I finished the presentation and looked around at the sea of faces. Some were slowly nodding. Others were still weighing the proposal.
But I’d proven my case. I knew it was worthwhile. The need was there. And the benefit outweighed the cost. We’d researched and crafted the argument for weeks. And I knew it was an important step for the company to take.
Now I just needed to field any last minute questions and convince the remaining holdouts.
And then, to my own horror, I said, “It’s just some initial thoughts. We really can go either way.”
And I’m thinking, “What! What the hell did you just say? It’s not some initial thoughts! It’s the product of weeks of effort.”
But the damage was done. I trivialized my investment and lost the confidence of the group. I wasn’t getting any agreements that day.
People Don’t Pay Us What We’re Worth
“No one will ever pay you what you’re worth. They’ll only pay you what they think you’re worth.” — Casey Brown
In her TED talk, Casey Brown discusses our tendency to under-represent ourselves. How our doubts and fears come into play and limit our earning potential.
And it’s not isolated to financing. If we’re constantly undervaluing our contributions it has negative impacts on our confidence and feelings of self-worth.
So why do we do this? Why do we undersell our own work? Why would I sabotage my own presentation by downplaying my investment?
I’m Just Writing for Something to Do
If someone asked me about writing these posts, I’d say it’s just something I started recently. Something to do, but I don’t take it too seriously.
But that’s not true. I do take it seriously and I want them to be well received. I recognize I’m not the best writer, but I’m working at it and I want to improve. Because this is important to me.
Then why do I undersell the importance? Why do I pretend as if I don’t care?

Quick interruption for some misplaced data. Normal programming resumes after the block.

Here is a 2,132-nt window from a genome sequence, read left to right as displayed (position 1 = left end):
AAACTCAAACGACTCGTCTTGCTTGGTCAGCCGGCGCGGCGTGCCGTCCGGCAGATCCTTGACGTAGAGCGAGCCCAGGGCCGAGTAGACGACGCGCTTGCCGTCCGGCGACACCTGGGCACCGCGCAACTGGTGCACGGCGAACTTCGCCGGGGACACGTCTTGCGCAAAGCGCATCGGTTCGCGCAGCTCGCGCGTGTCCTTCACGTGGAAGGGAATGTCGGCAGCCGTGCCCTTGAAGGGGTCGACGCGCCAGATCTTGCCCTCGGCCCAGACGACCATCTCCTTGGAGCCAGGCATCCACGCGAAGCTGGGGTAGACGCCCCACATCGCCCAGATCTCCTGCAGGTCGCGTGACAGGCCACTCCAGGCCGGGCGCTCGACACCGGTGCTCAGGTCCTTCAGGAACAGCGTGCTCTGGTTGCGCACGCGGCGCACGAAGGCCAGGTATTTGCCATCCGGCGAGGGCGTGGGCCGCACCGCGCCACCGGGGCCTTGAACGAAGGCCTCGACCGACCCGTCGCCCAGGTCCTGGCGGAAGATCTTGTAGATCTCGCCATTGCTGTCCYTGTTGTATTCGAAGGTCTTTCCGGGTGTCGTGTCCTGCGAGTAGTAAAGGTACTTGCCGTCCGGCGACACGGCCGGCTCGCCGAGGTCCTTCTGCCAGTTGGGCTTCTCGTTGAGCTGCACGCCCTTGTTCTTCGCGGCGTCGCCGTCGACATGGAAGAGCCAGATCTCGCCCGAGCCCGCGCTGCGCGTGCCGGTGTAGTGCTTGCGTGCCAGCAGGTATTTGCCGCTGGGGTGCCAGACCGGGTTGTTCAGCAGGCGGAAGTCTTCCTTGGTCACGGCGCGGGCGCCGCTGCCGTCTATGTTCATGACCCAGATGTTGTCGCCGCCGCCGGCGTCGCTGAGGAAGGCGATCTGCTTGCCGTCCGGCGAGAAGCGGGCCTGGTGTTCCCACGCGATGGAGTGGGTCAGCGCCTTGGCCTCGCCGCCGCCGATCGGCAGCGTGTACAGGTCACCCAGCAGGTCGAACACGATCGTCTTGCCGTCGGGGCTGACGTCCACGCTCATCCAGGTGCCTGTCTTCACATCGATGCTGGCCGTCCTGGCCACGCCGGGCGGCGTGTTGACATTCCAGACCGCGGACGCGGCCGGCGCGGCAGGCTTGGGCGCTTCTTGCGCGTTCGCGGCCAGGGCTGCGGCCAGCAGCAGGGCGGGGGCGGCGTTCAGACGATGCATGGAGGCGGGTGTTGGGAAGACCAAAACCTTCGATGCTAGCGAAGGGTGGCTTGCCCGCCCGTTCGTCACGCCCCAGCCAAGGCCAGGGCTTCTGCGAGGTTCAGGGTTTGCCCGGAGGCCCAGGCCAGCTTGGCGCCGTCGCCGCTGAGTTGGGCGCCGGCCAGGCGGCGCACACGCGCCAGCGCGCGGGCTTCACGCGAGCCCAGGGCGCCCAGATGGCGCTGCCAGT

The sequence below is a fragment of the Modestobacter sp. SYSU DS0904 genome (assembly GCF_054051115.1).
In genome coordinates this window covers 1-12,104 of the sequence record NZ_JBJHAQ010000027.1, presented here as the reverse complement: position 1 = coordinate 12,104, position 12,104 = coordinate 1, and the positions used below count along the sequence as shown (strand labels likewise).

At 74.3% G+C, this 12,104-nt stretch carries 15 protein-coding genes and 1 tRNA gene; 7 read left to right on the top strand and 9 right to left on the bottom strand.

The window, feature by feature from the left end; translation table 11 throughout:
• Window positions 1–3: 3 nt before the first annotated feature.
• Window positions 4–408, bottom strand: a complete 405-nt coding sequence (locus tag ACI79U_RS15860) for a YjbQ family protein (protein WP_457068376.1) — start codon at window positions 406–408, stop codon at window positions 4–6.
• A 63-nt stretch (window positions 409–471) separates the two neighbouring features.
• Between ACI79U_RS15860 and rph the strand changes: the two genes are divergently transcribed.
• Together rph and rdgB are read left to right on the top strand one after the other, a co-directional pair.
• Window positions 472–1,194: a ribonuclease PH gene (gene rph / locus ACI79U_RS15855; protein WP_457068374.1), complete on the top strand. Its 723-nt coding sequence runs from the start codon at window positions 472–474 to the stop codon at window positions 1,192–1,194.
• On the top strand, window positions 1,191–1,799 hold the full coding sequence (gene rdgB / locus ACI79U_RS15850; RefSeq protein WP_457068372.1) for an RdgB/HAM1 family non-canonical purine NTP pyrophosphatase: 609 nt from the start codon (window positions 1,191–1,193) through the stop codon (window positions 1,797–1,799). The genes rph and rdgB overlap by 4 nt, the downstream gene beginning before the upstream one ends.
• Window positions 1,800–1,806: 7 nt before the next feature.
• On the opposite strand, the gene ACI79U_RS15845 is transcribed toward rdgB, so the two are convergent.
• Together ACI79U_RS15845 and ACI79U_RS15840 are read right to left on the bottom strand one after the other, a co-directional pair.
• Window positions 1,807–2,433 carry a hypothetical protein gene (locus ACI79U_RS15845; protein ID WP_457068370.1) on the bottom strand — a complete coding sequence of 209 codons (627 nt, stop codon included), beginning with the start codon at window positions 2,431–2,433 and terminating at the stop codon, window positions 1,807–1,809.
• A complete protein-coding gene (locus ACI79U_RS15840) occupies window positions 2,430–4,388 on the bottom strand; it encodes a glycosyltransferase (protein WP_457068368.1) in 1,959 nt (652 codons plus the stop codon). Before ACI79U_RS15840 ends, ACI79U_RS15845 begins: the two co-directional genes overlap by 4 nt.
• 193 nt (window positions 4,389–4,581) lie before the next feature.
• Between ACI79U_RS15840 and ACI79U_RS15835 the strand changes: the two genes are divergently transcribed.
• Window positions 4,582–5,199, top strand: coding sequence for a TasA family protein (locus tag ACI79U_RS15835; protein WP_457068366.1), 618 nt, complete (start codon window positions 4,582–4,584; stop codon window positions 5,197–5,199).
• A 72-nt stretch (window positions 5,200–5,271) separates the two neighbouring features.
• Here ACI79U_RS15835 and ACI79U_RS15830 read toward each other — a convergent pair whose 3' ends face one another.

And the real answer is that I’m afraid of rejection.
I don’t take rejection well. I take it personally. I know that I shouldn’t, but I do.
So it’s something I try to avoid. And barring that, I’ll try to minimize the sting.
When I downplay my investment, I give myself an out. It’s easier to take a rejection if I say it’s “just some initial thoughts.” I save face in front of others and desensitize myself.
But Everyone Says to Not Take Rejection Personally
There’s no shortage of advice that tells us the importance of disconnecting ourselves from our work. Steven Pressfield captures it well with the following section of The War of Art,
“The professional loves her work. She is invested in it wholeheartedly. But she does not forget that the work is not her. Her artistic self contains many works and many performances. Already the next one is percolating insider of her. The next will be better, and the one after that better still.”
Or take Austin Kleon’s advice from Show Your Work, that “You have to remember that your work is something you do, not who you are.”
And these are all excellent pieces of advice. But reading them hasn’t made rejection any easier. And seeing them again doesn’t immediately help me divorce my sense of self from the work that I do.
And I don’t think I’m alone in this regard. Most people I know who throw themselves into their work have a strong personal stake in it.
So should we really be trying to avoid this vulnerability? And if so, just how exactly are we supposed to do that?
The Importance of Passion
“Passion persuades.” — Anita Roddick
Have you ever asked someone to tell you about their passion? The change in their temperament is immediately noticeable. They become excited and energetic. They smile and wave their hands. And that excitement becomes contagious.
We want to be around others who are invested in their work.
Would anyone listen to a salesperson who didn’t believe in their product? Or follow a leader who was only half-heartedly invested in a vision?
Or what if one of my engineers gave me a product and said, “this is just my first shot, I haven’t really spent a lot of time on it?” I’d probably say, “okay, come back when it’s your best work and you have spent a lot of time on it.”
The answer cannot be reduced investment. Because dissociating passion from our work only limits its impact. And puts us on a path of irrelevance, which is far worse than rejection.
The Goal is Toughness, Not Hardness
If the answer isn’t to withdraw our passion, then the next piece of advice is to harden ourselves against rejection. That we should desensitize ourselves to the act of rejection through repeated exposure.
And I’m sure there’s some truth to this.